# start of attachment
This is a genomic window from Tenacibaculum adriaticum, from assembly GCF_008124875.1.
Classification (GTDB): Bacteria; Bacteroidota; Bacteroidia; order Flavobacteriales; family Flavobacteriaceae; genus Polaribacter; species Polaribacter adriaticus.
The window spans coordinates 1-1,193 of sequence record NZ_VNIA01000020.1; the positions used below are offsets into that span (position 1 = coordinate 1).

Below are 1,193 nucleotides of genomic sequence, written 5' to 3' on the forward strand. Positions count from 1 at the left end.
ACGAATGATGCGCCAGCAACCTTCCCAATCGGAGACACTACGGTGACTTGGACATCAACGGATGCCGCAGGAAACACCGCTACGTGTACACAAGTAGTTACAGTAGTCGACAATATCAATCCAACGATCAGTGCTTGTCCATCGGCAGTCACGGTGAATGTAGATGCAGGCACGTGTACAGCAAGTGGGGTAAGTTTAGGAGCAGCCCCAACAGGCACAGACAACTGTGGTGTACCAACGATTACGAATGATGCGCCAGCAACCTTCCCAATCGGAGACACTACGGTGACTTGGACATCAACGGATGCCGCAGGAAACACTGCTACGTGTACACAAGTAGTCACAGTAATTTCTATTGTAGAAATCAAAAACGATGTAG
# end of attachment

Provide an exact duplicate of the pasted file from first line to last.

This is a genomic window from Tenacibaculum adriaticum, from assembly GCF_008124875.1.
Classification (GTDB): Bacteria; Bacteroidota; Bacteroidia; order Flavobacteriales; family Flavobacteriaceae; genus Polaribacter; species Polaribacter adriaticus.
The window spans coordinates 1-1,193 of sequence record NZ_VNIA01000020.1; the positions used below are offsets into that span (position 1 = coordinate 1).

Below are 1,193 nucleotides of genomic sequence, written 5' to 3' on the forward strand. Positions count from 1 at the left end.
ACGAATGATGCGCCAGCAACCTTCCCAATCGGAGACACTACGGTGACTTGGACATCAACGGATGCCGCAGGAAACACCGCTACGTGTACACAAGTAGTTACAGTAGTCGACAATATCAATCCAACGATCAGTGCTTGTCCATCGGCAGTCACGGTGAATGTAGATGCAGGCACGTGTACAGCAAGTGGGGTAAGTTTAGGAGCAGCCCCAACAGGCACAGACAACTGTGGTGTACCAACGATTACGAATGATGCGCCAGCAACCTTCCCAATCGGAGACACTACGGTGACTTGGACATCAACGGATGCCGCAGGAAACACTGCTACGTGTACACAAGTAGTCACAGTAATTTCTATTGTAGAAATCAAAAACGATGTAG